The extreme fascination (dare call it an obsession?) with '56 Ford F-100s is by no means limited to the confines of North America. Like the venerable '32 Ford coupe, and even the cherished '57 Bel Air, some Yankee classics have no continental boundaries, thus they experience love from all corners of the globe. Despite the possible astronomical amounts some have to pay to export whatever it takes to pursue their vintage American automotive affection-whether it be exporting parts to build or complete, finished vehicles-money seems to not be a huge concern.
Swedish chef/restaurateur Martin Zeden is a die-hard Ford freak, much like the thousands of fanatics in the States. The only difference is, he's quite detached from the States, as he resides in Northern Europe-Genarp, Sweden, to be geographically correct. Along with co-owning (and cooking at, of course) his restaurant and raising two kids, Zeden has somehow found spare time to devote to a hobby that few fellow countrymen understand. Even his business partner is into old American iron (the two recently built a '70s El Camino together), which definitely helps with the "working relationship." Martin is more so a true Blue Oval fan, having served as a member of the Swedish Ford V-8 Club for quite some time. Among his various Ford fetishes, though, the '56 F-100 stands out among the rest-big-windows when you get down to the nitty-gritty of it.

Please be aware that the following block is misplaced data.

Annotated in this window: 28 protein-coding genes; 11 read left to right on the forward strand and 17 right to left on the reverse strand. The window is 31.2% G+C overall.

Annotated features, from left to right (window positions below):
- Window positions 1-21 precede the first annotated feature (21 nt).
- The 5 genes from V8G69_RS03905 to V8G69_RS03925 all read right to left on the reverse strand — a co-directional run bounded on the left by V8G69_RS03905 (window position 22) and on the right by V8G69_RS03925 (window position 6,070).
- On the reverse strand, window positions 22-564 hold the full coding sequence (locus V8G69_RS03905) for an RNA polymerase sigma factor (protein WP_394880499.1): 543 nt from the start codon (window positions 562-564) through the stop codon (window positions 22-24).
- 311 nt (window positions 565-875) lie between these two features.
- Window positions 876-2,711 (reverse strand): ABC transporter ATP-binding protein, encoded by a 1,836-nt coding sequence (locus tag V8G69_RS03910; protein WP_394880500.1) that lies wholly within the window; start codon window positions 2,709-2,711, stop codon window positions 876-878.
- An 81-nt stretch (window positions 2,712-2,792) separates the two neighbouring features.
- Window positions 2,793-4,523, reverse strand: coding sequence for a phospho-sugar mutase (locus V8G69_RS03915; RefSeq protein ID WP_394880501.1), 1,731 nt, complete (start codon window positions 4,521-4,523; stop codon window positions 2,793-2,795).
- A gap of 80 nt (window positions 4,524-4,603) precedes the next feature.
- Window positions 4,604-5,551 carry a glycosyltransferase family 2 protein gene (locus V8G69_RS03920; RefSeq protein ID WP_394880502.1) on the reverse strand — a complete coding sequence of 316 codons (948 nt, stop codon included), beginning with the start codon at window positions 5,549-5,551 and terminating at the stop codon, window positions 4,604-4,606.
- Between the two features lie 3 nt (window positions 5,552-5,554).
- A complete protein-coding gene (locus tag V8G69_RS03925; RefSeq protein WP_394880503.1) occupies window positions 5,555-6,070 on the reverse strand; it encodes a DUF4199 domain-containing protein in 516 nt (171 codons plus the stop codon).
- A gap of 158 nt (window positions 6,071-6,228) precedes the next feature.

While there are F-100s in Sweden-unlike the amount of old Volvos and Saabs in the US-the problem is that they rarely change hands, if ever. Not too long ago, another Swedish rodder by the name of Mats Petterson had purchased a '56 big-window from Southern California, had it shipped to Stockholm, and shortly thereafter built most of the truck as you see it now. Martin had become privy of the F-100, but by the time he first got to see it at a show, it had been sold. Fortunately, he's the persistent type, and his efforts paid off with the new owner, as the "cash" offer was sufficient enough to break the running tradition of one-owner Swedish Effies. As a bonus, the '56 had been modified to accept Pro Street-style rear wheels and tires, which is something he'd wanted to do the minute he first laid eyes on it.